Looking at sports anime as a genre, a slightly depressing reality is that we did have one example of a successful female-fronted sports anime back in 2016: Keijo. Rather than being a serious look at the trials and tribulations of trying to be successful at a real-world sport, Keijo was known as the "butt sport" anime. It featured women in revealing swimsuits trying to knock each other butt first into water off of floating platforms and featured heavy science-fiction elements too. One player had an attack where she summoned a wall of 1,000,000 butts from past battles to make use of their techniques. It was pure fan service primarily aimed at straight men and is certainly not an example of what I want to see from female-centric sports anime success stories of the future.

If we look back to the '90s, when sports anime and manga were plentiful but didn't yet have mainstream audience appeal in English language territories, there were a higher number of examples of sports anime with female leads, and narratives built with the structure of today's big hits. Released in the late '90s, Princess Nine is a baseball anime that probably comes the closest to feeling like modern sports anime, but with female leads. The series follows a women's baseball team attempting to prove they can play on par with the men's league at the national level and features a huge number of the same narrative arcs and character archetypes as the hits of today. If you can track down a copy, it is well worth a watch.

Credit: Lucky Penny

And this isn't to say women's focused sports anime isn't being made today, and out there to watch if you don't mind subtitles. Hanebado is a badminton anime released back in 2018 that focuses on a female lead over its short run, and it's really lovely. My question is why these stories about women in sports are not blowing up more with female audiences. There's this sense that for a women's sports anime to succeed in English it has to sexualize its characters and appeal to a male audience like Keijo, rather than simply being allowed to flip the existing formula employed by hits like Haikyuu onto a female cast.

And honestly, think of the missed opportunities here, as well as the sports that simply would work better in an anime setting with female casts. Give me a roller derby anime with a cast of mainly queer women, where the fact that everyone has neon-bright colorful hair is fitting with the real-world sport. Let women on skates beat each other up at high speed with the risk of a bad fall and a fractured rib always on the forefront of the viewer's mind.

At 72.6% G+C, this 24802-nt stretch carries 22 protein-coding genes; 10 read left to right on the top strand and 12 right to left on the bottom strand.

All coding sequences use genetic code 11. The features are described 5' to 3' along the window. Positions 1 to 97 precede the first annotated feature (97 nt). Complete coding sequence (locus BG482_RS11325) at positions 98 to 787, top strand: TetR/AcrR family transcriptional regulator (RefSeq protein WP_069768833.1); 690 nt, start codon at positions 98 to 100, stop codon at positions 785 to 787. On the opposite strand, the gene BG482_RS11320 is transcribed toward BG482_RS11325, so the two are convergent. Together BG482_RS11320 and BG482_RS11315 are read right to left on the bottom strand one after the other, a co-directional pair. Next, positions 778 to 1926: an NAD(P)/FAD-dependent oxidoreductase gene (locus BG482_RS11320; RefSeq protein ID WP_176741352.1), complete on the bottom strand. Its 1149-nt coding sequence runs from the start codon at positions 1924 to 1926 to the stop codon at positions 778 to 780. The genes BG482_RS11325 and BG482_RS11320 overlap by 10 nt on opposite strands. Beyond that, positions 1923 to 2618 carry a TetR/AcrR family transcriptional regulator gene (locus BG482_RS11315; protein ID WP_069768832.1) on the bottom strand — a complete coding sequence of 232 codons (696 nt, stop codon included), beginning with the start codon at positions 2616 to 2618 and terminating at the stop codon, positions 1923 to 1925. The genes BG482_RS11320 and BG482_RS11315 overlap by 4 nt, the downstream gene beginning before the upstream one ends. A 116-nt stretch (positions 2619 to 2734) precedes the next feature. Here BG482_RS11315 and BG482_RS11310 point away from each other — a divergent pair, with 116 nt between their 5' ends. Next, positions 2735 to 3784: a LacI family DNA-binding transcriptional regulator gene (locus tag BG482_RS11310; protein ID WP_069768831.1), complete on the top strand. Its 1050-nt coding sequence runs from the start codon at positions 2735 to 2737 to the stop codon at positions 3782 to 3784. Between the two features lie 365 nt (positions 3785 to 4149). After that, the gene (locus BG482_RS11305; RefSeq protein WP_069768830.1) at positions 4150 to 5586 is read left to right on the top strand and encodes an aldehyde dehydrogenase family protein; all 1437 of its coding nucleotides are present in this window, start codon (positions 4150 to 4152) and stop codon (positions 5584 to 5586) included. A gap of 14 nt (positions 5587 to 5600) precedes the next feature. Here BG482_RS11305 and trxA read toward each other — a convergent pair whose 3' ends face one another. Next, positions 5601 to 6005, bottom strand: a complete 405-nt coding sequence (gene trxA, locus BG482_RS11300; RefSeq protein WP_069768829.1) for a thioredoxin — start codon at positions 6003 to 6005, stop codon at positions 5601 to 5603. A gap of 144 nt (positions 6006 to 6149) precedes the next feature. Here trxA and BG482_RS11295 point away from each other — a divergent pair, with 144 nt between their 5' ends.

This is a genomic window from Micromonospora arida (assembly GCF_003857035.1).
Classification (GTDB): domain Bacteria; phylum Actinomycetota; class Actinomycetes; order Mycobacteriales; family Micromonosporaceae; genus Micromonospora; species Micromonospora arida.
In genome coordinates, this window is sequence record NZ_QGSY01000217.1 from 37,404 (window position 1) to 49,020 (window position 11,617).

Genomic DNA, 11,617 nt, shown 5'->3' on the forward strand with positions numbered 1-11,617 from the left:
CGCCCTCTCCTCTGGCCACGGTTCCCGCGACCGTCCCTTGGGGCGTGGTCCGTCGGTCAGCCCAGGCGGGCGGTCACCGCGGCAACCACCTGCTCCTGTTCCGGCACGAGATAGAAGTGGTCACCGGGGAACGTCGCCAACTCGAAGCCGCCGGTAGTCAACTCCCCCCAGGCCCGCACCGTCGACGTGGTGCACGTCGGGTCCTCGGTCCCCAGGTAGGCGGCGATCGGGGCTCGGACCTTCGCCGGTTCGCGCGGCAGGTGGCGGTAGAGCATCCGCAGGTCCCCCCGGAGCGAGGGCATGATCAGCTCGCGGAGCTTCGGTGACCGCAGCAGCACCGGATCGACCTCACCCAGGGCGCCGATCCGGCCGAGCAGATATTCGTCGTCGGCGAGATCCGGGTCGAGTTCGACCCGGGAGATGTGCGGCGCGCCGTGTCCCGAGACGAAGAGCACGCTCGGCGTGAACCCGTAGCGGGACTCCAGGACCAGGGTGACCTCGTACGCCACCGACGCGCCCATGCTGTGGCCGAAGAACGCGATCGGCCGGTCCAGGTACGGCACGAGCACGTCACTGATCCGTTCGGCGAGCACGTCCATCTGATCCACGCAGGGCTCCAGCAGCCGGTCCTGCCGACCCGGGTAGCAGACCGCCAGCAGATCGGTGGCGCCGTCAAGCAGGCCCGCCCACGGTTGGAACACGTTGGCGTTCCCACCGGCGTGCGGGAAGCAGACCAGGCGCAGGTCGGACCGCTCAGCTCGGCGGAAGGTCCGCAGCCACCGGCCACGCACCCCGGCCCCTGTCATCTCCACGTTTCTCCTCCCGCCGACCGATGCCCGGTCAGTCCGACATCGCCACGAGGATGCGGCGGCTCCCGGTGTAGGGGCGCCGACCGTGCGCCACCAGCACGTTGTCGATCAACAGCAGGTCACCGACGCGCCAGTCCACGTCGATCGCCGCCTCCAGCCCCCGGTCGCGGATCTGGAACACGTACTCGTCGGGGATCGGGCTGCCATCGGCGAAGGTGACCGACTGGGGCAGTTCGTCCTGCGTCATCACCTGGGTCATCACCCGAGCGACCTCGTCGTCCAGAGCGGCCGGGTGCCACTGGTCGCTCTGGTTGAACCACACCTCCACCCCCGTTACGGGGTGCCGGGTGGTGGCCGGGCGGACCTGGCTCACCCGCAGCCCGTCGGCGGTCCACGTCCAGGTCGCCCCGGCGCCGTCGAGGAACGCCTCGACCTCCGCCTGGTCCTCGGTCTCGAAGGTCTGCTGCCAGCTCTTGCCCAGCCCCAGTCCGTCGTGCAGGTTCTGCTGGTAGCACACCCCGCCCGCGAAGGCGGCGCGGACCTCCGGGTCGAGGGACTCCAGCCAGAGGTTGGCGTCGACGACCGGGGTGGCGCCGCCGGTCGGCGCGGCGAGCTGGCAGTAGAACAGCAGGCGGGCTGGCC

Give me a women's soccer anime that follows the arc of the most recent World Cup teams, and we see the team's rise to glory, performing better at Nationals than their male counterparts. Show me the drama when the better-paid team feels they have been outshone.

Show me a women's golf anime, where the protagonist grows up using her dad's incorrectly sized clubs, and as soon as she gets her hands on a set properly made for her begins to have more control of where she places her shots. Show me the tension as a ball hits the lip of the hole and teeters on the edge for what feels like minutes before finally falling in and securing her the win.

Sports anime are honestly fantastic at telling stories that interweave personal emotional drama with the action of sports, not to mention the ability to slow down and explain what's happening in a given moment. With such a wide audience of women watching animated sports, I just want my all-female roller derby anime, please. Is that too much to ask?